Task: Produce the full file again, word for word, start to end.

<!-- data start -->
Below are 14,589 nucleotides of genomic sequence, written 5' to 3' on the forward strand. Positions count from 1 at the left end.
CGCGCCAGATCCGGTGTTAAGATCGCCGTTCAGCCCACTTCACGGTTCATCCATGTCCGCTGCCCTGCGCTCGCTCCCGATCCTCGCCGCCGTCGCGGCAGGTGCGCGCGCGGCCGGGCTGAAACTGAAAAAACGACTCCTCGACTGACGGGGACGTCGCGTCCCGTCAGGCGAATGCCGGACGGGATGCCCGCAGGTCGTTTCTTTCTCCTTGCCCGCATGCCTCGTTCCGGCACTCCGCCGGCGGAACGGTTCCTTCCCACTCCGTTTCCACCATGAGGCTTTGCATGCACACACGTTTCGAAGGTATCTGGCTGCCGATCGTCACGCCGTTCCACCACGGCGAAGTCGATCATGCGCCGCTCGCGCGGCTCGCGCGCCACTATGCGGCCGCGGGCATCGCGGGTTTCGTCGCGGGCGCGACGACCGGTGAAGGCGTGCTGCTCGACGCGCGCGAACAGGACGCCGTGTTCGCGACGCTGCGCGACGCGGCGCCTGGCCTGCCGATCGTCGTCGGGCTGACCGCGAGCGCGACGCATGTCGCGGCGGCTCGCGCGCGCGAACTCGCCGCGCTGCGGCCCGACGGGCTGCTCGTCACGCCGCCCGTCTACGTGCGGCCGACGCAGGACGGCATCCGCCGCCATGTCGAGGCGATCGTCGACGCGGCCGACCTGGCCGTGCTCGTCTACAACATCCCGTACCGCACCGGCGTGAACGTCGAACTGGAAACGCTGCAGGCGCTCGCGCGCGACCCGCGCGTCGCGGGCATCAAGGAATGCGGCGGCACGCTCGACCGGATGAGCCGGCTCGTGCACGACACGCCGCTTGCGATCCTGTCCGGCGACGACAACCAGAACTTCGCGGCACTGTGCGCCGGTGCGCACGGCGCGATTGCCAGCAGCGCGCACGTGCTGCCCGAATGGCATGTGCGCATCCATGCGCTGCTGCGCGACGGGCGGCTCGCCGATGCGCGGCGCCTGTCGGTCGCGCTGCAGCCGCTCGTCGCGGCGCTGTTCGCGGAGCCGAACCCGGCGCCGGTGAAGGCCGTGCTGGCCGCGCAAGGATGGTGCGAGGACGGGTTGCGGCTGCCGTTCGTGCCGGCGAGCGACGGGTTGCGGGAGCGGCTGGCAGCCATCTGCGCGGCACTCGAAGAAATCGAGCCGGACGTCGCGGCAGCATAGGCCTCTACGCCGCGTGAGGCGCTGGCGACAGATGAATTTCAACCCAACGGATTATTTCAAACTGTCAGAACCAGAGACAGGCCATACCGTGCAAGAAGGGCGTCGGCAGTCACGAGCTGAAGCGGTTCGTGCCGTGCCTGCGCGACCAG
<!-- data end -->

Below are 14,589 nucleotides of genomic sequence, written 5' to 3' on the forward strand. Positions count from 1 at the left end.
CGCGCCAGATCCGGTGTTAAGATCGCCGTTCAGCCCACTTCACGGTTCATCCATGTCCGCTGCCCTGCGCTCGCTCCCGATCCTCGCCGCCGTCGCGGCAGGTGCGCGCGCGGCCGGGCTGAAACTGAAAAAACGACTCCTCGACTGACGGGGACGTCGCGTCCCGTCAGGCGAATGCCGGACGGGATGCCCGCAGGTCGTTTCTTTCTCCTTGCCCGCATGCCTCGTTCCGGCACTCCGCCGGCGGAACGGTTCCTTCCCACTCCGTTTCCACCATGAGGCTTTGCATGCACACACGTTTCGAAGGTATCTGGCTGCCGATCGTCACGCCGTTCCACCACGGCGAAGTCGATCATGCGCCGCTCGCGCGGCTCGCGCGCCACTATGCGGCCGCGGGCATCGCGGGTTTCGTCGCGGGCGCGACGACCGGTGAAGGCGTGCTGCTCGACGCGCGCGAACAGGACGCCGTGTTCGCGACGCTGCGCGACGCGGCGCCTGGCCTGCCGATCGTCGTCGGGCTGACCGCGAGCGCGACGCATGTCGCGGCGGCTCGCGCGCGCGAACTCGCCGCGCTGCGGCCCGACGGGCTGCTCGTCACGCCGCCCGTCTACGTGCGGCCGACGCAGGACGGCATCCGCCGCCATGTCGAGGCGATCGTCGACGCGGCCGACCTGGCCGTGCTCGTCTACAACATCCCGTACCGCACCGGCGTGAACGTCGAACTGGAAACGCTGCAGGCGCTCGCGCGCGACCCGCGCGTCGCGGGCATCAAGGAATGCGGCGGCACGCTCGACCGGATGAGCCGGCTCGTGCACGACACGCCGCTTGCGATCCTGTCCGGCGACGACAACCAGAACTTCGCGGCACTGTGCGCCGGTGCGCACGGCGCGATTGCCAGCAGCGCGCACGTGCTGCCCGAATGGCATGTGCGCATCCATGCGCTGCTGCGCGACGGGCGGCTCGCCGATGCGCGGCGCCTGTCGGTCGCGCTGCAGCCGCTCGTCGCGGCGCTGTTCGCGGAGCCGAACCCGGCGCCGGTGAAGGCCGTGCTGGCCGCGCAAGGATGGTGCGAGGACGGGTTGCGGCTGCCGTTCGTGCCGGCGAGCGACGGGTTGCGGGAGCGGCTGGCAGCCATCTGCGCGGCACTCGAAGAAATCGAGCCGGACGTCGCGGCAGCATAGGCCTCTACGCCGCGTGAGGCGCTGGCGACAGATGAATTTCAACCCAACGGATTATTTCAAACTGTCAGAACCAGAGACAGGCCATACCGTGCAAGAAGGGCGTCGGCAGTCACGAGCTGAAGCGGTTCGTGCCGTGCCTGCGCGACCAG